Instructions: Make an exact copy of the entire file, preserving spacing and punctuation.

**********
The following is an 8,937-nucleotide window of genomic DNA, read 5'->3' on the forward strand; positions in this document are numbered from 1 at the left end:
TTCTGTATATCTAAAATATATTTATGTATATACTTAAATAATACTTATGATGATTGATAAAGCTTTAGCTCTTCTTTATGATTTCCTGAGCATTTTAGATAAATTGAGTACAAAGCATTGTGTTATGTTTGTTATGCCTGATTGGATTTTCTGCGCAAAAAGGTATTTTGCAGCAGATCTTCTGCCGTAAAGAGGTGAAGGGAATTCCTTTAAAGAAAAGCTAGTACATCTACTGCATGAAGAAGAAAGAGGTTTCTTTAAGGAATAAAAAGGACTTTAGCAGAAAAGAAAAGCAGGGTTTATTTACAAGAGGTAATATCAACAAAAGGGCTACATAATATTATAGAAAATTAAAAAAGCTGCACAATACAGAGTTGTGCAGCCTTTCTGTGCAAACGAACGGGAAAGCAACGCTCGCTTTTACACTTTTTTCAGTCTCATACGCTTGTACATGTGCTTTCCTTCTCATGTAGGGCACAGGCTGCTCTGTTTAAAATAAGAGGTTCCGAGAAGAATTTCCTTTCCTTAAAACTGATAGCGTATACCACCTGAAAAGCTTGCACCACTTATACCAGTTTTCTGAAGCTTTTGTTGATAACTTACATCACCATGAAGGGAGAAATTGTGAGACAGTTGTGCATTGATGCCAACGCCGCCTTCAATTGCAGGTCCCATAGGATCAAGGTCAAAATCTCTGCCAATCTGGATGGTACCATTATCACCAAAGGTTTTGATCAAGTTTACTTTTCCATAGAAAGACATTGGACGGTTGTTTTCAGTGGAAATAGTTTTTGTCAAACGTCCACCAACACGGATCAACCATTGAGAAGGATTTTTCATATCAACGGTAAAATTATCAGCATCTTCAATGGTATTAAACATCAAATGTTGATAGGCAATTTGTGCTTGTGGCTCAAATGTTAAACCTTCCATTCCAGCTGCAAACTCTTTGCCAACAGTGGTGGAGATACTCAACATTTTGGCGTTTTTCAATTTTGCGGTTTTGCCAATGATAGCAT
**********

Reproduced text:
The following is an 8,937-nucleotide window of genomic DNA, read 5'->3' on the forward strand; positions in this document are numbered from 1 at the left end:
TTCTGTATATCTAAAATATATTTATGTATATACTTAAATAATACTTATGATGATTGATAAAGCTTTAGCTCTTCTTTATGATTTCCTGAGCATTTTAGATAAATTGAGTACAAAGCATTGTGTTATGTTTGTTATGCCTGATTGGATTTTCTGCGCAAAAAGGTATTTTGCAGCAGATCTTCTGCCGTAAAGAGGTGAAGGGAATTCCTTTAAAGAAAAGCTAGTACATCTACTGCATGAAGAAGAAAGAGGTTTCTTTAAGGAATAAAAAGGACTTTAGCAGAAAAGAAAAGCAGGGTTTATTTACAAGAGGTAATATCAACAAAAGGGCTACATAATATTATAGAAAATTAAAAAAGCTGCACAATACAGAGTTGTGCAGCCTTTCTGTGCAAACGAACGGGAAAGCAACGCTCGCTTTTACACTTTTTTCAGTCTCATACGCTTGTACATGTGCTTTCCTTCTCATGTAGGGCACAGGCTGCTCTGTTTAAAATAAGAGGTTCCGAGAAGAATTTCCTTTCCTTAAAACTGATAGCGTATACCACCTGAAAAGCTTGCACCACTTATACCAGTTTTCTGAAGCTTTTGTTGATAACTTACATCACCATGAAGGGAGAAATTGTGAGACAGTTGTGCATTGATGCCAACGCCGCCTTCAATTGCAGGTCCCATAGGATCAAGGTCAAAATCTCTGCCAATCTGGATGGTACCATTATCACCAAAGGTTTTGATCAAGTTTACTTTTCCATAGAAAGACATTGGACGGTTGTTTTCAGTGGAAATAGTTTTTGTCAAACGTCCACCAACACGGATCAACCATTGAGAAGGATTTTTCATATCAACGGTAAAATTATCAGCATCTTCAATGGTATTAAACATCAAATGTTGATAGGCAATTTGTGCTTGTGGCTCAAATGTTAAACCTTCCATTCCAGCTGCAAACTCTTTGCCAACAGTGGTGGAGATACTCAACATTTTGGCGTTTTTCAATTTTGCGGTTTTGCCAATGATAGCAT